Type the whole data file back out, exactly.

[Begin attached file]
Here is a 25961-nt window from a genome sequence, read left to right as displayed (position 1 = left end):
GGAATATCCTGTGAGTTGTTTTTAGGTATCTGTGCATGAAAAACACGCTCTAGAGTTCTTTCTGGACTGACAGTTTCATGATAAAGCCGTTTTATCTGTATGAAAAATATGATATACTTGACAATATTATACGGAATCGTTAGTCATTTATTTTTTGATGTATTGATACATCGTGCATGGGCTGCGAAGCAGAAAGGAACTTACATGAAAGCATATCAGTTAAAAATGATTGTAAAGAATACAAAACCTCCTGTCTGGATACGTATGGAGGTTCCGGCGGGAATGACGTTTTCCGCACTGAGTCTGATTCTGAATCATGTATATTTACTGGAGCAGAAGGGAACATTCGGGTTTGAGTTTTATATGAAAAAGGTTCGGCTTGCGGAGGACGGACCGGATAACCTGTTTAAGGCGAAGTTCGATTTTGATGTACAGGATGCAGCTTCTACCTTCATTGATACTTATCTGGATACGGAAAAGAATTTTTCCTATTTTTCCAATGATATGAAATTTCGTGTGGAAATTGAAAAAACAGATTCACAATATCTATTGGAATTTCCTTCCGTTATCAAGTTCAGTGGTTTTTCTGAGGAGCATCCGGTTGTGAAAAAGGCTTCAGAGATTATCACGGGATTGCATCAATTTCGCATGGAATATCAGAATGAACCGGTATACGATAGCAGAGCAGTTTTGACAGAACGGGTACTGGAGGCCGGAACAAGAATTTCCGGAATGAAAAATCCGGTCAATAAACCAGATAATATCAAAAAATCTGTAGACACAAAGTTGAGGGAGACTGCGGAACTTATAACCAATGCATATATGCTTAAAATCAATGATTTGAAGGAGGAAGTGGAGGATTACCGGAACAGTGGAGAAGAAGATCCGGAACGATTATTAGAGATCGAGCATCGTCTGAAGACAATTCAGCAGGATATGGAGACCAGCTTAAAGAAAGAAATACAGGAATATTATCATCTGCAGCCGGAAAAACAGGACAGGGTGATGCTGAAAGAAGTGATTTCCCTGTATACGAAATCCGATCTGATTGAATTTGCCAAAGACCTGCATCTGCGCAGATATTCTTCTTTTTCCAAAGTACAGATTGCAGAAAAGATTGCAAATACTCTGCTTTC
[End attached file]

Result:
Here is a 25961-nt window from a genome sequence, read left to right as displayed (position 1 = left end):
GGAATATCCTGTGAGTTGTTTTTAGGTATCTGTGCATGAAAAACACGCTCTAGAGTTCTTTCTGGACTGACAGTTTCATGATAAAGCCGTTTTATCTGTATGAAAAATATGATATACTTGACAATATTATACGGAATCGTTAGTCATTTATTTTTTGATGTATTGATACATCGTGCATGGGCTGCGAAGCAGAAAGGAACTTACATGAAAGCATATCAGTTAAAAATGATTGTAAAGAATACAAAACCTCCTGTCTGGATACGTATGGAGGTTCCGGCGGGAATGACGTTTTCCGCACTGAGTCTGATTCTGAATCATGTATATTTACTGGAGCAGAAGGGAACATTCGGGTTTGAGTTTTATATGAAAAAGGTTCGGCTTGCGGAGGACGGACCGGATAACCTGTTTAAGGCGAAGTTCGATTTTGATGTACAGGATGCAGCTTCTACCTTCATTGATACTTATCTGGATACGGAAAAGAATTTTTCCTATTTTTCCAATGATATGAAATTTCGTGTGGAAATTGAAAAAACAGATTCACAATATCTATTGGAATTTCCTTCCGTTATCAAGTTCAGTGGTTTTTCTGAGGAGCATCCGGTTGTGAAAAAGGCTTCAGAGATTATCACGGGATTGCATCAATTTCGCATGGAATATCAGAATGAACCGGTATACGATAGCAGAGCAGTTTTGACAGAACGGGTACTGGAGGCCGGAACAAGAATTTCCGGAATGAAAAATCCGGTCAATAAACCAGATAATATCAAAAAATCTGTAGACACAAAGTTGAGGGAGACTGCGGAACTTATAACCAATGCATATATGCTTAAAATCAATGATTTGAAGGAGGAAGTGGAGGATTACCGGAACAGTGGAGAAGAAGATCCGGAACGATTATTAGAGATCGAGCATCGTCTGAAGACAATTCAGCAGGATATGGAGACCAGCTTAAAGAAAGAAATACAGGAATATTATCATCTGCAGCCGGAAAAACAGGACAGGGTGATGCTGAAAGAAGTGATTTCCCTGTATACGAAATCCGATCTGATTGAATTTGCCAAAGACCTGCATCTGCGCAGATATTCTTCTTTTTCCAAAGTACAGATTGCAGAAAAGATTGCAAATACTCTGCTTTC